Paul Jay, is CEO and Senior Editor of The Real News Network. He currently lives in Baltimore, Maryland. Prior to TRNN, Jay was for ten seasons the creator and Executive Producer of CBC Newsworld's flagship debate programs, CounterSpin and FaceOff.
Jay has produced and directed more than 20 major documentary films including "Return to Kandahar", "Lost in Las Vegas" and "Hitman Hart: Wrestling with Shadows", a feature length documentary, that was screened in 25 major festivals and won more than a dozen awards. It's been called "one of the most acclaimed Canadian films in years" (Eye Magazine), "A tale as bizarre as Kafka and as tragic as Shakespeare" (Ottawa Citizen) and "one of the best films of 1998" (Peter Plagens, art critic for Newsweek).
A past chair of the Documentary Organization of Canada, Jay is the founding chair of Hot Docs!, the Canadian International Documentary Film Festival.
July 16 2010
With all the public attention during G20 on the 1000 arrests and such, something critical was overlooked. That's the paradox the assembled heads of governments created for ending the global economic crisis.
The G20 leaders recognize that "demand" needs to grow. That means people must have the means to buy stuff. Do a search in the G20 Toronto Summit Declaration and fourteen times you'll find a reference to boosting or increasing "demand".
Yet they want to halve their deficits by 2013. How are they going to cut government spending and increase demand at the same time?
They acknowledge that some stimulus spending may still be necessary to stop the world from sinking deeper into recession. But by 2013 they want government deficits to plummet. How will they pull it off? It's already in the works; cut social-safety-net programs with a focus on social security and public pensions.
So the G20 wants to increase "private demand" and cut the deficit. Ok, there must be ways to do this without simply adding more government stimulus money.
Now do a search in the Declaration for the word "wages". You'll find it once. The document says "Reforms could support the broadly-shared expansion of demand if wages grow in line with productivity."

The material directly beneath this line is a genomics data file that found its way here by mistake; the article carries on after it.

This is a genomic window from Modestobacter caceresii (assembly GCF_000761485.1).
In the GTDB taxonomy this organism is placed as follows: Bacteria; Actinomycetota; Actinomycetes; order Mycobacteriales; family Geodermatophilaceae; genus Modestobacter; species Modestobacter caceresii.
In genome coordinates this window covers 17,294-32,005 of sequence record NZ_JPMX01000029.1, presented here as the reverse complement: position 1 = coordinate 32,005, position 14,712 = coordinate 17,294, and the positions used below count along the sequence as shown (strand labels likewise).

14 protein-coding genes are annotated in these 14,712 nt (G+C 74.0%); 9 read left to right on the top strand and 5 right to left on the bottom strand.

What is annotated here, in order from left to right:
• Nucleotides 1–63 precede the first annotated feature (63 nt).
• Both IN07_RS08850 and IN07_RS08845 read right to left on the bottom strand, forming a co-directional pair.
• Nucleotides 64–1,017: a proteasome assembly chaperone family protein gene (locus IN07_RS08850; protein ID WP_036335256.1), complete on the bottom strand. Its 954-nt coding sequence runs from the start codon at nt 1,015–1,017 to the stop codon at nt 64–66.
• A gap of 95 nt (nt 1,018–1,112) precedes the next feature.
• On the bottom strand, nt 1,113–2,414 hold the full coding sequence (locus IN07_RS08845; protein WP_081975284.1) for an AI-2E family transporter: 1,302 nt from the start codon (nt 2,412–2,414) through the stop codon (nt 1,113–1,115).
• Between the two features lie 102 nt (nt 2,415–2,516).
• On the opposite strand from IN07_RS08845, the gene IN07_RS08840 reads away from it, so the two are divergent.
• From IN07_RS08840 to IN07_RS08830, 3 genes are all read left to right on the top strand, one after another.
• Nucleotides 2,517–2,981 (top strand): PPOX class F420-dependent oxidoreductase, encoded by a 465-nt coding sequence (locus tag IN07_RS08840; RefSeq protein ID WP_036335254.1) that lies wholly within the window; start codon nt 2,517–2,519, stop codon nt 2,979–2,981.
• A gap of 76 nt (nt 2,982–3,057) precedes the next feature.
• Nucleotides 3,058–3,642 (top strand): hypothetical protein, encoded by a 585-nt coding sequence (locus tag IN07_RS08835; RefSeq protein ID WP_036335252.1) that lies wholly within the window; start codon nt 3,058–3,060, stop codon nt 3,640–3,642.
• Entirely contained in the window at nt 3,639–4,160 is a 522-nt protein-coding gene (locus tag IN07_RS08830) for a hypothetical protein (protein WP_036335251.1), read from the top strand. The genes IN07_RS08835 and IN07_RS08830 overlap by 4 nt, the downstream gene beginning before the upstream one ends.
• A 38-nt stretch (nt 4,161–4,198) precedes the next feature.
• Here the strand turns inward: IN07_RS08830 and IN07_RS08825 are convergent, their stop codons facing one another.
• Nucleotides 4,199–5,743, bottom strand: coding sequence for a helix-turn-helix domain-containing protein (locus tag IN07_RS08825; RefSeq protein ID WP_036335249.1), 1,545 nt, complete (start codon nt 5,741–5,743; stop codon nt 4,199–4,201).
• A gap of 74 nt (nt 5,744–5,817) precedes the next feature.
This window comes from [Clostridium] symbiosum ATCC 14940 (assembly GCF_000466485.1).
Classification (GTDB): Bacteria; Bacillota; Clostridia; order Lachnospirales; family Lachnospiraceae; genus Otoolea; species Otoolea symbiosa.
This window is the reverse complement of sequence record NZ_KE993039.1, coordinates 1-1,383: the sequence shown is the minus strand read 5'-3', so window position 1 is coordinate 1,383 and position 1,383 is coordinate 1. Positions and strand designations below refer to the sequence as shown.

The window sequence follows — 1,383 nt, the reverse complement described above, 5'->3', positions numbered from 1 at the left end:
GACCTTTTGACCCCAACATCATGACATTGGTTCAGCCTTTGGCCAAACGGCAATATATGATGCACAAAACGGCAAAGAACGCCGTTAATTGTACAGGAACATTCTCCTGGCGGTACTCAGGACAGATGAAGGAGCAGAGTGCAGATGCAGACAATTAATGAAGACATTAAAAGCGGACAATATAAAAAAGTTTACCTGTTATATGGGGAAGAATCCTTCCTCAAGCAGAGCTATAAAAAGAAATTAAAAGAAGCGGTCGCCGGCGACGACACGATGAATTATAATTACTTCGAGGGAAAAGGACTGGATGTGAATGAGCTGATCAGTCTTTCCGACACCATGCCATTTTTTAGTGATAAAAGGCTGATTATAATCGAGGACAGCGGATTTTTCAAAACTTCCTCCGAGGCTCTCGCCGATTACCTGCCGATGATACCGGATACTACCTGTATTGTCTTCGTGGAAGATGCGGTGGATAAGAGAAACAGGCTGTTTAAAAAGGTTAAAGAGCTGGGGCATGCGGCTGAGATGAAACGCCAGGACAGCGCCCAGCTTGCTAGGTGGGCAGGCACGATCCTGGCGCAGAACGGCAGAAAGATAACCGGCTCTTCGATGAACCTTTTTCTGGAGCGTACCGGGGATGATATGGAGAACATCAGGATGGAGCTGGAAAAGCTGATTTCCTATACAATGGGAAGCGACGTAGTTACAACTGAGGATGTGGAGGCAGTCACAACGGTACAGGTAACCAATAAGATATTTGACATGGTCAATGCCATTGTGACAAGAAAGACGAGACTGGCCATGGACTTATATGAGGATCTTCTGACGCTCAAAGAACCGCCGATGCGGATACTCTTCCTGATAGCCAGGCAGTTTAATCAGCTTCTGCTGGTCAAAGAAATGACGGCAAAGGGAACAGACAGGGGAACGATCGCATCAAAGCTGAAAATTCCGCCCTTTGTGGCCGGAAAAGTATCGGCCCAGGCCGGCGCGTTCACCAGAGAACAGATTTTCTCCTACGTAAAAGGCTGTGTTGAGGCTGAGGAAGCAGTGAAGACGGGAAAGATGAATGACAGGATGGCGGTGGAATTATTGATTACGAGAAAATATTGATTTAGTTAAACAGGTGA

Wow! An admission that over the last four decades productivity has skyrocketed while wages have remained stagnant? A recognition that the greatest transfer of wealth from working people to the rich in modern history might have led to a lack of real demand and is a root cause of the crisis?
Are we about to see a G20 agreement on promoting anti-strike breaking laws, or eliminating legislation that makes it difficult to impossible to organize unions in many places around the world, including the US and Canada?
Sorry. That one sentence is all there is. Not one recommendation or agreement on how wages will rise in line with increases in productivity. One wonders why they bothered to put the sentence in the document.
Let's backtrack. If productivity is up, why can't we afford social programs now that we could in the past? Higher productivity means more wealth, not less, right? Let's just say the top five percent of income earners in the world have never had it so good.
So if the economic pie is bigger, there must be ways to lower deficits without cutting social spending, right?
Now do a search in the G20 Declaration for the word taxes. You will find zero. Not a single reference to taxing the riches the very few accumulated over the last decades of growth.
That says it all. If you don't like it, we always have a nice detention cell ready for you.
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